Towards understanding host specificity in the smut fungus Sporisorium reilianum - probable role of a diversity cluster

Nilam Borah Theresa Wollenberg Emad Albarouki Jan Schirawski
Microbial Genetics, RWTH Aachen University, Aachen, Germany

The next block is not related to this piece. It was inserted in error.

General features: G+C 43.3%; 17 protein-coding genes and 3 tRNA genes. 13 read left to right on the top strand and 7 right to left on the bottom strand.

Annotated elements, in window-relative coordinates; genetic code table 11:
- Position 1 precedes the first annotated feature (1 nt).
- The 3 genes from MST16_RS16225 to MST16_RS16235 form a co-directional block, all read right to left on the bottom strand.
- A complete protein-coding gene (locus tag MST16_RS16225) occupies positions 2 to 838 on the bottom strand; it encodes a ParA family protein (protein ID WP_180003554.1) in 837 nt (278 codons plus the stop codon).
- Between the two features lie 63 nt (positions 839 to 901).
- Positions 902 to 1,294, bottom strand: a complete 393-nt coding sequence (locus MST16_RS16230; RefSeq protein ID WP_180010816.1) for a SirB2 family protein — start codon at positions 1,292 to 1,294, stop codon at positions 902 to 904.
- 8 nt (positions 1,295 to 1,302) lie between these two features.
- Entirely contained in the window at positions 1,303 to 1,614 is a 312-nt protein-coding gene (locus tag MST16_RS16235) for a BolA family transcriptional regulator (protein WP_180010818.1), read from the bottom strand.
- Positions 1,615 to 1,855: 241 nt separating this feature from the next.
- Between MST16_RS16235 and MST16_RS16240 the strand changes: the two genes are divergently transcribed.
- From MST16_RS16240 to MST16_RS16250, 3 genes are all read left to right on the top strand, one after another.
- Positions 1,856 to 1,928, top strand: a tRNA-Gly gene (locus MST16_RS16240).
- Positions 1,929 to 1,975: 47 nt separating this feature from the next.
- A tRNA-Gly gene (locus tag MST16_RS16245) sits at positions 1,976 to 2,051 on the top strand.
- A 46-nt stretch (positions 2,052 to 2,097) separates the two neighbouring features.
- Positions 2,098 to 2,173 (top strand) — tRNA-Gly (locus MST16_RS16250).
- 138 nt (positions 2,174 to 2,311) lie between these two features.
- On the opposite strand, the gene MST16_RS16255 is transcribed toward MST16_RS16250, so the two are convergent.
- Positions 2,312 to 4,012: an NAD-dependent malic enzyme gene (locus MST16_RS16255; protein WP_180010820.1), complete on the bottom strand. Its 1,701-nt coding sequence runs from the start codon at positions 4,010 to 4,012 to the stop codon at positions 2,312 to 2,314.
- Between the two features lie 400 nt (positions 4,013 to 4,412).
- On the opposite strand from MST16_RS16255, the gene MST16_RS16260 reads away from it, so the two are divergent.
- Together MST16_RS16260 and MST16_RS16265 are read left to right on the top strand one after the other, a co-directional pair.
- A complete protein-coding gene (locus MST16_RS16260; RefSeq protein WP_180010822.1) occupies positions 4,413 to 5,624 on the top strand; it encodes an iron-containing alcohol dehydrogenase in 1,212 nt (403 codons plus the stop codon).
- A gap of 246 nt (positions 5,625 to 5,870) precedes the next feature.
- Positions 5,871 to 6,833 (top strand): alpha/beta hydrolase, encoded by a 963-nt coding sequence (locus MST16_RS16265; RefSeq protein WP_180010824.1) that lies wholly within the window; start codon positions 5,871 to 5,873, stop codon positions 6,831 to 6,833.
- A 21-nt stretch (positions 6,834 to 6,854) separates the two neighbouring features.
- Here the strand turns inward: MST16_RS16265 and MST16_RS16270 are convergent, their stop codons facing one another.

The two host-adapted varieties of the smut fungus Sporisorium reilianum (S. reilianum f. sp. zeae, SRZ, and S. reilianum f. sp. reilianum, SRS) produce spores either on maize or on sorghum. For plant infection, mating compatible haploid sporidia need to fuse and form infectious dikaryotic filaments that infect at seedling stage and form spore in inflorescences of the plant. Despite both formae speciales being very closely related on the genomic level why they differ in terms of host selection remains elusive. To know the host determining factors we generated sexual spores by crossing the compatible SRZ strain SRZ1_5-2 (mating type a1b1) with the SRS strain SRS2_H2-7 (mating type a2b6). Meiotic progeny (SRSZ) with the mating type a1b1 were selected and tested for virulence on sorghum after mating with SRS_H2-7. Virulence assays showed that the progeny were either non-virulent (107 offspring) or showed various degrees of disease phenotype.We selected 107 non-virulent, 40 full-virulent and 41 offspring with intermediate virulence for genotype analysis. 190 strains (188 offspring and 2 parental strains) were sequenced using Illumina technology. Mapping of the reads against the two assembled parental genomes showed that parental origin of chromosomal regions could be unambiguously assigned for all SRSZ strains. Interestingly, many strains contained partially duplicated genomic regions, i.e. carrying the same chromosomal fragments from both parents. Correlation of phenotype with parental origin of genomic loci revealed a region of 51 genes in the left arm of chromosome 7 potentially associated with the virulence phenotype on sorghum. Analysis of this region revealed a cluster of 9 genes that were more highly expressed in planta, showed the least amount of sequence conservation and coded for proteins carrying predicted secretion signal peptides. Deletion of the gene cluster in SRS strains is under way to show whether this gene cluster is necessary for full virulence on sorghum.